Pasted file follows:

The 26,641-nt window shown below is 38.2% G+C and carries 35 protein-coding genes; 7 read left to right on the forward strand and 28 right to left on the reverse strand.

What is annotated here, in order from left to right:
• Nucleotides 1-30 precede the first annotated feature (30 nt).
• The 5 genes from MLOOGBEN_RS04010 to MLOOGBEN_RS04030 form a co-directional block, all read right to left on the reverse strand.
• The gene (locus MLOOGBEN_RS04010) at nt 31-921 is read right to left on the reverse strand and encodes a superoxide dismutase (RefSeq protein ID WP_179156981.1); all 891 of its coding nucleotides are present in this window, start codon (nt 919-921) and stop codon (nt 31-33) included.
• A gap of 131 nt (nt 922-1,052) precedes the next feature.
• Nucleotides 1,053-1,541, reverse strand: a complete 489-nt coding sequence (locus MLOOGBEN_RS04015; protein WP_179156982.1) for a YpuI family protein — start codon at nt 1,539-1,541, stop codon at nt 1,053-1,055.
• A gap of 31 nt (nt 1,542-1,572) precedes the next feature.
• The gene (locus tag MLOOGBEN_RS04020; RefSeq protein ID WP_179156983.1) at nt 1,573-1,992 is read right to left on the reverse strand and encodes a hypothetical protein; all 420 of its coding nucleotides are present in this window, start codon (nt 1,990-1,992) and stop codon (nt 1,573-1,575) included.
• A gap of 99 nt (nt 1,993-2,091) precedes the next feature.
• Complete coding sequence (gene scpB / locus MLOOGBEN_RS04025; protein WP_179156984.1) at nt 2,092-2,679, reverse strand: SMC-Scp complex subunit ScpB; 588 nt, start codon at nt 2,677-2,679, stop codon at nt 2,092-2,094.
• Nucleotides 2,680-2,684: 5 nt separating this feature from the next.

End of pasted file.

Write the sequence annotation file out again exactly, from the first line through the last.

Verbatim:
The 26,641-nt window shown below is 38.2% G+C and carries 35 protein-coding genes; 7 read left to right on the forward strand and 28 right to left on the reverse strand.

What is annotated here, in order from left to right:
• Nucleotides 1-30 precede the first annotated feature (30 nt).
• The 5 genes from MLOOGBEN_RS04010 to MLOOGBEN_RS04030 form a co-directional block, all read right to left on the reverse strand.
• The gene (locus MLOOGBEN_RS04010) at nt 31-921 is read right to left on the reverse strand and encodes a superoxide dismutase (RefSeq protein ID WP_179156981.1); all 891 of its coding nucleotides are present in this window, start codon (nt 919-921) and stop codon (nt 31-33) included.
• A gap of 131 nt (nt 922-1,052) precedes the next feature.
• Nucleotides 1,053-1,541, reverse strand: a complete 489-nt coding sequence (locus MLOOGBEN_RS04015; protein WP_179156982.1) for a YpuI family protein — start codon at nt 1,539-1,541, stop codon at nt 1,053-1,055.
• A gap of 31 nt (nt 1,542-1,572) precedes the next feature.
• The gene (locus tag MLOOGBEN_RS04020; RefSeq protein ID WP_179156983.1) at nt 1,573-1,992 is read right to left on the reverse strand and encodes a hypothetical protein; all 420 of its coding nucleotides are present in this window, start codon (nt 1,990-1,992) and stop codon (nt 1,573-1,575) included.
• A gap of 99 nt (nt 1,993-2,091) precedes the next feature.
• Complete coding sequence (gene scpB / locus MLOOGBEN_RS04025; protein WP_179156984.1) at nt 2,092-2,679, reverse strand: SMC-Scp complex subunit ScpB; 588 nt, start codon at nt 2,677-2,679, stop codon at nt 2,092-2,094.
• Nucleotides 2,680-2,684: 5 nt separating this feature from the next.